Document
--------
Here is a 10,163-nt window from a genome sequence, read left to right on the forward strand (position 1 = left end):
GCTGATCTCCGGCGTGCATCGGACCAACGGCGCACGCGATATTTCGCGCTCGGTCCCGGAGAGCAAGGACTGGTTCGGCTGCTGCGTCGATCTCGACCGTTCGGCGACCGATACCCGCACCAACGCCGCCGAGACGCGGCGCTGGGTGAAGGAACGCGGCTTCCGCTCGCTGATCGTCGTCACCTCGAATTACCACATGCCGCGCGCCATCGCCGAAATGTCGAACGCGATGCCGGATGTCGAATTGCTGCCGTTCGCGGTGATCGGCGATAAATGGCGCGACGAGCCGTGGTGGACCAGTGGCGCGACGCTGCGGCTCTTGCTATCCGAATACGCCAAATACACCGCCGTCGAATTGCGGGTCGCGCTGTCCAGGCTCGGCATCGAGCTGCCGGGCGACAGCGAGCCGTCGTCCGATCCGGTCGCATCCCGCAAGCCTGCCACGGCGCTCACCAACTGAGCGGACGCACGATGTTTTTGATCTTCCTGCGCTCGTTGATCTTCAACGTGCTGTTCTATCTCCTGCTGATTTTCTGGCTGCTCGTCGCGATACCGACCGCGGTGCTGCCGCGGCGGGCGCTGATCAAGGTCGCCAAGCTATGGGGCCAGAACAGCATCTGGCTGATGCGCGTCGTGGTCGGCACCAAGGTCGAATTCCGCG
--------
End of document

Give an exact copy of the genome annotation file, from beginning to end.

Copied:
Here is a 10,163-nt window from a genome sequence, read left to right on the forward strand (position 1 = left end):
GCTGATCTCCGGCGTGCATCGGACCAACGGCGCACGCGATATTTCGCGCTCGGTCCCGGAGAGCAAGGACTGGTTCGGCTGCTGCGTCGATCTCGACCGTTCGGCGACCGATACCCGCACCAACGCCGCCGAGACGCGGCGCTGGGTGAAGGAACGCGGCTTCCGCTCGCTGATCGTCGTCACCTCGAATTACCACATGCCGCGCGCCATCGCCGAAATGTCGAACGCGATGCCGGATGTCGAATTGCTGCCGTTCGCGGTGATCGGCGATAAATGGCGCGACGAGCCGTGGTGGACCAGTGGCGCGACGCTGCGGCTCTTGCTATCCGAATACGCCAAATACACCGCCGTCGAATTGCGGGTCGCGCTGTCCAGGCTCGGCATCGAGCTGCCGGGCGACAGCGAGCCGTCGTCCGATCCGGTCGCATCCCGCAAGCCTGCCACGGCGCTCACCAACTGAGCGGACGCACGATGTTTTTGATCTTCCTGCGCTCGTTGATCTTCAACGTGCTGTTCTATCTCCTGCTGATTTTCTGGCTGCTCGTCGCGATACCGACCGCGGTGCTGCCGCGGCGGGCGCTGATCAAGGTCGCCAAGCTATGGGGCCAGAACAGCATCTGGCTGATGCGCGTCGTGGTCGGCACCAAGGTCGAATTCCGCG